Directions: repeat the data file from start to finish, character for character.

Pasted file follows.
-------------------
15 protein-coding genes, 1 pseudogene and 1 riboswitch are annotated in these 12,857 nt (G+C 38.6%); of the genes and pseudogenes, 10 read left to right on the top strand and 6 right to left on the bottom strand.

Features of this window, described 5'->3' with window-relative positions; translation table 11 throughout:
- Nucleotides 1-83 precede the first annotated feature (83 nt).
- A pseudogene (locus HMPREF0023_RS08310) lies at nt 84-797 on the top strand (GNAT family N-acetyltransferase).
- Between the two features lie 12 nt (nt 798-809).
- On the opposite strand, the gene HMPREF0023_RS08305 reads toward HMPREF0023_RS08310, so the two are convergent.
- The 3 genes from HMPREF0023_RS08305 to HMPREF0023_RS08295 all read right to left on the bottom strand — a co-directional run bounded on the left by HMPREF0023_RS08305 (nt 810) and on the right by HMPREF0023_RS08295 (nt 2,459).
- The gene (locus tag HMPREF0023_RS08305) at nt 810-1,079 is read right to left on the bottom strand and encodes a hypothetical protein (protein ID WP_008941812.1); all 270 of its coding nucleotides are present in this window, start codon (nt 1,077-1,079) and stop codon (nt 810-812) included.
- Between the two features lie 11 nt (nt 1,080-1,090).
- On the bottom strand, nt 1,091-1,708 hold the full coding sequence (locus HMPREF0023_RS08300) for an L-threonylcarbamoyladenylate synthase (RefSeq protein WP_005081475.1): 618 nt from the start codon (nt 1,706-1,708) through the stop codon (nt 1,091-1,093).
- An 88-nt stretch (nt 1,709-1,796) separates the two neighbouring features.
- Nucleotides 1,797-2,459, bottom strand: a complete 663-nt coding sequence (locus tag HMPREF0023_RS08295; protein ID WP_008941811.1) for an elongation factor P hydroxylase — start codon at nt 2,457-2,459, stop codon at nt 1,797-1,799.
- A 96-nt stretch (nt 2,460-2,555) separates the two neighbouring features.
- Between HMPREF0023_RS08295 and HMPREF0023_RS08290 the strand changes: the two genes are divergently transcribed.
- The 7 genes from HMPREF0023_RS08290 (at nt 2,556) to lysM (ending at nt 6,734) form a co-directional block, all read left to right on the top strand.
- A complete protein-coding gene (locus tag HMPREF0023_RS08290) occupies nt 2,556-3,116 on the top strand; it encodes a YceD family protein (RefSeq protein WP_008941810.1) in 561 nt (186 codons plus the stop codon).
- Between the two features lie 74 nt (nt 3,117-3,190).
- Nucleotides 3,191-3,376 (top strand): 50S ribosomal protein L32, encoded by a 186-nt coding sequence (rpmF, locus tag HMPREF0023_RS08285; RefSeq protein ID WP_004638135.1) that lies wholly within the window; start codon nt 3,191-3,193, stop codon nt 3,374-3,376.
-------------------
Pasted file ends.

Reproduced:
15 protein-coding genes, 1 pseudogene and 1 riboswitch are annotated in these 12,857 nt (G+C 38.6%); of the genes and pseudogenes, 10 read left to right on the top strand and 6 right to left on the bottom strand.

Features of this window, described 5'->3' with window-relative positions; translation table 11 throughout:
- Nucleotides 1-83 precede the first annotated feature (83 nt).
- A pseudogene (locus HMPREF0023_RS08310) lies at nt 84-797 on the top strand (GNAT family N-acetyltransferase).
- Between the two features lie 12 nt (nt 798-809).
- On the opposite strand, the gene HMPREF0023_RS08305 reads toward HMPREF0023_RS08310, so the two are convergent.
- The 3 genes from HMPREF0023_RS08305 to HMPREF0023_RS08295 all read right to left on the bottom strand — a co-directional run bounded on the left by HMPREF0023_RS08305 (nt 810) and on the right by HMPREF0023_RS08295 (nt 2,459).
- The gene (locus tag HMPREF0023_RS08305) at nt 810-1,079 is read right to left on the bottom strand and encodes a hypothetical protein (protein ID WP_008941812.1); all 270 of its coding nucleotides are present in this window, start codon (nt 1,077-1,079) and stop codon (nt 810-812) included.
- Between the two features lie 11 nt (nt 1,080-1,090).
- On the bottom strand, nt 1,091-1,708 hold the full coding sequence (locus HMPREF0023_RS08300) for an L-threonylcarbamoyladenylate synthase (RefSeq protein WP_005081475.1): 618 nt from the start codon (nt 1,706-1,708) through the stop codon (nt 1,091-1,093).
- An 88-nt stretch (nt 1,709-1,796) separates the two neighbouring features.
- Nucleotides 1,797-2,459, bottom strand: a complete 663-nt coding sequence (locus tag HMPREF0023_RS08295; protein ID WP_008941811.1) for an elongation factor P hydroxylase — start codon at nt 2,457-2,459, stop codon at nt 1,797-1,799.
- A 96-nt stretch (nt 2,460-2,555) separates the two neighbouring features.
- Between HMPREF0023_RS08295 and HMPREF0023_RS08290 the strand changes: the two genes are divergently transcribed.
- The 7 genes from HMPREF0023_RS08290 (at nt 2,556) to lysM (ending at nt 6,734) form a co-directional block, all read left to right on the top strand.
- A complete protein-coding gene (locus tag HMPREF0023_RS08290) occupies nt 2,556-3,116 on the top strand; it encodes a YceD family protein (RefSeq protein WP_008941810.1) in 561 nt (186 codons plus the stop codon).
- Between the two features lie 74 nt (nt 3,117-3,190).
- Nucleotides 3,191-3,376 (top strand): 50S ribosomal protein L32, encoded by a 186-nt coding sequence (rpmF, locus tag HMPREF0023_RS08285; RefSeq protein ID WP_004638135.1) that lies wholly within the window; start codon nt 3,191-3,193, stop codon nt 3,374-3,376.